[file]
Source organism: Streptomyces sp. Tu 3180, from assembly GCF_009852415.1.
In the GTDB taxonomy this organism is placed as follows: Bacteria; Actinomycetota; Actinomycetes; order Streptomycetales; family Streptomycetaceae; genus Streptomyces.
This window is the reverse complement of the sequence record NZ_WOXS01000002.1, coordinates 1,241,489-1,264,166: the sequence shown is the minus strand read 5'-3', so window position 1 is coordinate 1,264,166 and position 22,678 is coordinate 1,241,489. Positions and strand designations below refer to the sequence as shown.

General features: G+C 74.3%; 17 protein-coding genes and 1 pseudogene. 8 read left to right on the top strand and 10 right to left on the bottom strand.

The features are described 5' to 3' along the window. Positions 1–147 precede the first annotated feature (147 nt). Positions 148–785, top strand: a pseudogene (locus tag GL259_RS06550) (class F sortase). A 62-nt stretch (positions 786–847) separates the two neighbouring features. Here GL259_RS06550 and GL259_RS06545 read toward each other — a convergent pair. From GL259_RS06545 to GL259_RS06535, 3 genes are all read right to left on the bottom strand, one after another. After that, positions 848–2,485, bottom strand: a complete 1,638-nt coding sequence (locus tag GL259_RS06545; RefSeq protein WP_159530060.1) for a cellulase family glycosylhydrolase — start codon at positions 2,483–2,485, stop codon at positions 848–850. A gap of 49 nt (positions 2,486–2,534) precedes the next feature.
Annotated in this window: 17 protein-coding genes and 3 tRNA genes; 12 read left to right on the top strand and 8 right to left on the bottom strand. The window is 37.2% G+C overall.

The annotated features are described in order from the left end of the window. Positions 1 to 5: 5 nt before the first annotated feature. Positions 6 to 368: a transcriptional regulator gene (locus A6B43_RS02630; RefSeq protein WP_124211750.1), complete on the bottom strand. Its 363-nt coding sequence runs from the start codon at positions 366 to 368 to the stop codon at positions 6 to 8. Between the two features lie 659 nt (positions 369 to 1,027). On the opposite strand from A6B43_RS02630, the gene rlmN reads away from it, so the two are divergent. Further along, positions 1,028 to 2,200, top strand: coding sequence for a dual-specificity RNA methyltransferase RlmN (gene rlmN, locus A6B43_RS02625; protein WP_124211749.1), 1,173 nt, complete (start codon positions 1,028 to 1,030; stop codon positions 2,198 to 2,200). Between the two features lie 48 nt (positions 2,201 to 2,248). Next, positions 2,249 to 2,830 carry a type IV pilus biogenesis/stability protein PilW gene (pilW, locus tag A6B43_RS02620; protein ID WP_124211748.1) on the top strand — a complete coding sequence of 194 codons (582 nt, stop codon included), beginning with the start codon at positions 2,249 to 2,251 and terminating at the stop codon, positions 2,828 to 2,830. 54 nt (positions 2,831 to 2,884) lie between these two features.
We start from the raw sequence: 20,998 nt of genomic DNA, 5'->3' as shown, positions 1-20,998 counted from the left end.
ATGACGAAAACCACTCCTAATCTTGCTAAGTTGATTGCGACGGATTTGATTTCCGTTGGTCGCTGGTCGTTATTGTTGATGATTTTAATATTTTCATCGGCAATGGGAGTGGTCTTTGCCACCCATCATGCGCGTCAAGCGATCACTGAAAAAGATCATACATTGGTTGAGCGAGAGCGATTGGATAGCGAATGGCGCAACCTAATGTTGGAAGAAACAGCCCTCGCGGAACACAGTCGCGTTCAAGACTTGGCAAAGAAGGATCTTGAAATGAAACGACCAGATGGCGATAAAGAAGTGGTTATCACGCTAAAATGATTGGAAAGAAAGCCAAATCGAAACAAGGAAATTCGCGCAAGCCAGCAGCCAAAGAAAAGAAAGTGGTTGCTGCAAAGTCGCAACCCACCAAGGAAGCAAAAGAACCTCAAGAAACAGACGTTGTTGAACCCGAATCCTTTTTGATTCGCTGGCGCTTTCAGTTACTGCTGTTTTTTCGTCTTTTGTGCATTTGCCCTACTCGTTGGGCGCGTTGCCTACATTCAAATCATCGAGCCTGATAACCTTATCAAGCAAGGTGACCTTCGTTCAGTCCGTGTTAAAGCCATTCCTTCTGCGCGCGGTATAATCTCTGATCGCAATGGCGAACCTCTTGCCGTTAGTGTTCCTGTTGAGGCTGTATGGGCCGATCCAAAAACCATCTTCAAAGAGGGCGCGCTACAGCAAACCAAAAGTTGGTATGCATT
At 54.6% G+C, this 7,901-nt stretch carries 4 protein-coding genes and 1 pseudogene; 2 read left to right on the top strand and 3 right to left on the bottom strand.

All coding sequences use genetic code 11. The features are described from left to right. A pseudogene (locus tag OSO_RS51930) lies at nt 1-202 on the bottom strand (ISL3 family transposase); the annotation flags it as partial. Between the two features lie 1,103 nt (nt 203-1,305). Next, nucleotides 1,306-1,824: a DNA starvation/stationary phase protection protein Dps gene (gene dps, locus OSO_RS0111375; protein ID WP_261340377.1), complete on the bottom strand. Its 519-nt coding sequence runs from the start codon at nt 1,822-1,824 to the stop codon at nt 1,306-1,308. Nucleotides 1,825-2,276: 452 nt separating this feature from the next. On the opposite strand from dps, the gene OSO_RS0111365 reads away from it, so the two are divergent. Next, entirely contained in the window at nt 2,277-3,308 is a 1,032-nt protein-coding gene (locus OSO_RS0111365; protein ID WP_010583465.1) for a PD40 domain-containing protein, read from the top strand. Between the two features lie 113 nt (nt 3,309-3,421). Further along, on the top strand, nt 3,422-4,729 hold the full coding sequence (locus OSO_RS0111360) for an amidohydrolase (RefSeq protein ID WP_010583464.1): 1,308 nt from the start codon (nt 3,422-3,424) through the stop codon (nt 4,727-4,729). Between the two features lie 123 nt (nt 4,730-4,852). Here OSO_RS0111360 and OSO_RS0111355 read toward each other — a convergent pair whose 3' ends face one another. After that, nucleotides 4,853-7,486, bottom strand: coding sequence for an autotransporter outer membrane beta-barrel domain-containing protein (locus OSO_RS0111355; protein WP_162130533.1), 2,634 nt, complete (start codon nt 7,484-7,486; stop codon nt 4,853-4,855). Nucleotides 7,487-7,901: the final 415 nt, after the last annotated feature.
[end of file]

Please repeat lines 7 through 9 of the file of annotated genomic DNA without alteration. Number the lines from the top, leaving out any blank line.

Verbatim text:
The annotated features are described in order from the left end of the window. Positions 1 to 5: 5 nt before the first annotated feature. Positions 6 to 368: a transcriptional regulator gene (locus A6B43_RS02630; RefSeq protein WP_124211750.1), complete on the bottom strand. Its 363-nt coding sequence runs from the start codon at positions 366 to 368 to the stop codon at positions 6 to 8. Between the two features lie 659 nt (positions 369 to 1,027). On the opposite strand from A6B43_RS02630, the gene rlmN reads away from it, so the two are divergent. Further along, positions 1,028 to 2,200, top strand: coding sequence for a dual-specificity RNA methyltransferase RlmN (gene rlmN, locus A6B43_RS02625; protein WP_124211749.1), 1,173 nt, complete (start codon positions 1,028 to 1,030; stop codon positions 2,198 to 2,200). Between the two features lie 48 nt (positions 2,201 to 2,248). Next, positions 2,249 to 2,830 carry a type IV pilus biogenesis/stability protein PilW gene (pilW, locus tag A6B43_RS02620; protein ID WP_124211748.1) on the top strand — a complete coding sequence of 194 codons (582 nt, stop codon included), beginning with the start codon at positions 2,249 to 2,251 and terminating at the stop codon, positions 2,828 to 2,830. 54 nt (positions 2,831 to 2,884) lie between these two features.
We start from the raw sequence: 20,998 nt of genomic DNA, 5'->3' as shown, positions 1-20,998 counted from the left end.
ATGACGAAAACCACTCCTAATCTTGCTAAGTTGATTGCGACGGATTTGATTTCCGTTGGTCGCTGGTCGTTATTGTTGATGATTTTAATATTTTCATCGGCAATGGGAGTGGTCTTTGCCACCCATCATGCGCGTCAAGCGATCACTGAAAAAGATCATACATTGGTTGAGCGAGAGCGATTGGATAGCGAATGGCGCAACCTAATGTTGGAAGAAACAGCCCTCGCGGAACACAGTCGCGTTCAAGACTTGGCAAAGAAGGATCTTGAAATGAAACGACCAGATGGCGATAAAGAAGTGGTTATCACGCTAAAATGATTGGAAAGAAAGCCAAATCGAAACAAGGAAATTCGCGCAAGCCAGCAGCCAAAGAAAAGAAAGTGGTTGCTGCAAAGTCGCAACCCACCAAGGAAGCAAAAGAACCTCAAGAAACAGACGTTGTTGAACCCGAATCCTTTTTGATTCGCTGGCGCTTTCAGTTACTGCTGTTTTTTCGTCTTTTGTGCATTTGCCCTACTCGTTGGGCGCGTTGCCTACATTCAAATCATCGAGCCTGATAACCTTATCAAGCAAGGTGACCTTCGTTCAGTCCGTGTTAAAGCCATTCCTTCTGCGCGCGGTATAATCTCTGATCGCAATGGCGAACCTCTTGCCGTTAGTGTTCCTGTTGAGGCTGTATGGGCCGATCCAAAAACCATCTTCAAAGAGGGCGCGCTACAGCAAACCAAAAGTTGGTATGCATT